Switzerland’s financial market authority has penalized Julius Baer bank for violating its obligations to fight money laundering over a nearly nine-year span.
The sanctions are related to alleged corruption linked to Venezuela’s state-owned oil company and global soccer body FIFA.
The authority, known as FINMA, cited Julius Baer for a “serious infringement of financial market law” and barred it from carrying out “large and complex acquisitions until it once again fully complies with the law.”
The bank was also ordered to revamp its hiring and management of client advisers, and adjust its remuneration and disciplinary procedures.
“FINMA has instructed Julius Baer to undertake effective measures to comply with its legal obligations in combating money laundering and rapidly finalise the measures it has already started putting in place,” the authority wrote in announcing the closure of the probe of the bank.
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“The Board of Directors must also give greater attention to its AML (anti-money laundering) responsibilities.”
The Zurich-based bank, which had 426 million Swiss francs (dollars) of assets under management at the end of 2019, said it “takes note” of the decision. The bank said it cooperated “extensively” with the authority, and that “the identified deficiencies have been addressed.”
The authority’s investigators unearthed “systematic failings” in the application of Swiss anti-money laundering law, turning up irregularities in “almost all of the 70 business relationships” that were selected due to their risk. The “vast majority” of over 150 transactions examined also showed irregularities, FINMA said.
Julius Baer didn’t do enough to determine clients’ identities, provide information about the source of their wealth, or monitor transactions properly. One adviser handling Venezuelan clients in 2016 and 2017 reaped millions in bonuses and other payouts even though the bank had spotted possible wrongdoing in connection with a case involving state oil giant PDVSA.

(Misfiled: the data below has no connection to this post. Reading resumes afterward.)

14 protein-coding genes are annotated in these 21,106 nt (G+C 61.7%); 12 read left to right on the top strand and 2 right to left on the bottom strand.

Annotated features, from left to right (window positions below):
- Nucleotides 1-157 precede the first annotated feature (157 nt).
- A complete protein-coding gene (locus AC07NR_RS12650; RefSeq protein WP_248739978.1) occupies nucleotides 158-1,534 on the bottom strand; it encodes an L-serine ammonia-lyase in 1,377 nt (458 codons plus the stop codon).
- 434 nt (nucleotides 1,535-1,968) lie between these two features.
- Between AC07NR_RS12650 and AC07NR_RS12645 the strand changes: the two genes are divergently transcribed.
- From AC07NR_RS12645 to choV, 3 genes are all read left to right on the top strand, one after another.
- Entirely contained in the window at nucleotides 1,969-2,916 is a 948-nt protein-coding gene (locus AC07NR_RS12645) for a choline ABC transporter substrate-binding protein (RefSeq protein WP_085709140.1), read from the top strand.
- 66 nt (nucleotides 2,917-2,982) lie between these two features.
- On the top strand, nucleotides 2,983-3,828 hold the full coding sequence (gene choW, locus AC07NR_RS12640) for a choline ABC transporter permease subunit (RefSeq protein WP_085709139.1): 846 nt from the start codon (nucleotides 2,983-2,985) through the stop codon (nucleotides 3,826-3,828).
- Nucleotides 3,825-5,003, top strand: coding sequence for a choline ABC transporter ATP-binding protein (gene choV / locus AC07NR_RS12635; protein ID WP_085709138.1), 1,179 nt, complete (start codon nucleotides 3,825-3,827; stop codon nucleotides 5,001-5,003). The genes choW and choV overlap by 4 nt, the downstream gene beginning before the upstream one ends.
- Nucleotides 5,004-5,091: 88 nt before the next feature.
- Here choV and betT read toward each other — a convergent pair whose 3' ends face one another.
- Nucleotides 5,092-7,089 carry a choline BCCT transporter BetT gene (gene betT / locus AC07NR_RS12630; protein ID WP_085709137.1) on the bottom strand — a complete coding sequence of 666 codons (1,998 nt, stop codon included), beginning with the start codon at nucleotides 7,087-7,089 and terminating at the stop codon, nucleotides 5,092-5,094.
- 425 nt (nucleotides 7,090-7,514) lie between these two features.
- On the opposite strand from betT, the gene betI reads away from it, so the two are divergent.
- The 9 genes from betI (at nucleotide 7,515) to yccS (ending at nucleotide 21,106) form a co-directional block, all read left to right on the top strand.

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“The bank’s remuneration system focused almost exclusively on financial targets and paid scant regard to compliance and risk management goals,” FINMA said.
“As an example, a CHF 70 million (about $70 million) transaction was carried out in respect of a large Venezuelan client in 2014 without the required investigations, even though the bank had learnt in the same year that the client was facing accusations of corruption,” it added.
FINMA said it was appointing an independent auditor to monitor internal reforms.
“Until it is once again fully compliant with the law, the bank is prohibited from conducting transactions such as major acquisitions that lead to a significant increase in operating risks (including but not limited to money laundering risk) or in its organisational complexity,” it said.
The authority has been involved in crackdowns on a number of corruption and money-laundering cases in recent years, also including Brazilian oil giant Petrobras and Malaysian sovereign wealth fund 1MDB. It did not offer details about alleged corruption or money laundering involving Julius Baer at FIFA, the Zurich-based world soccer body.
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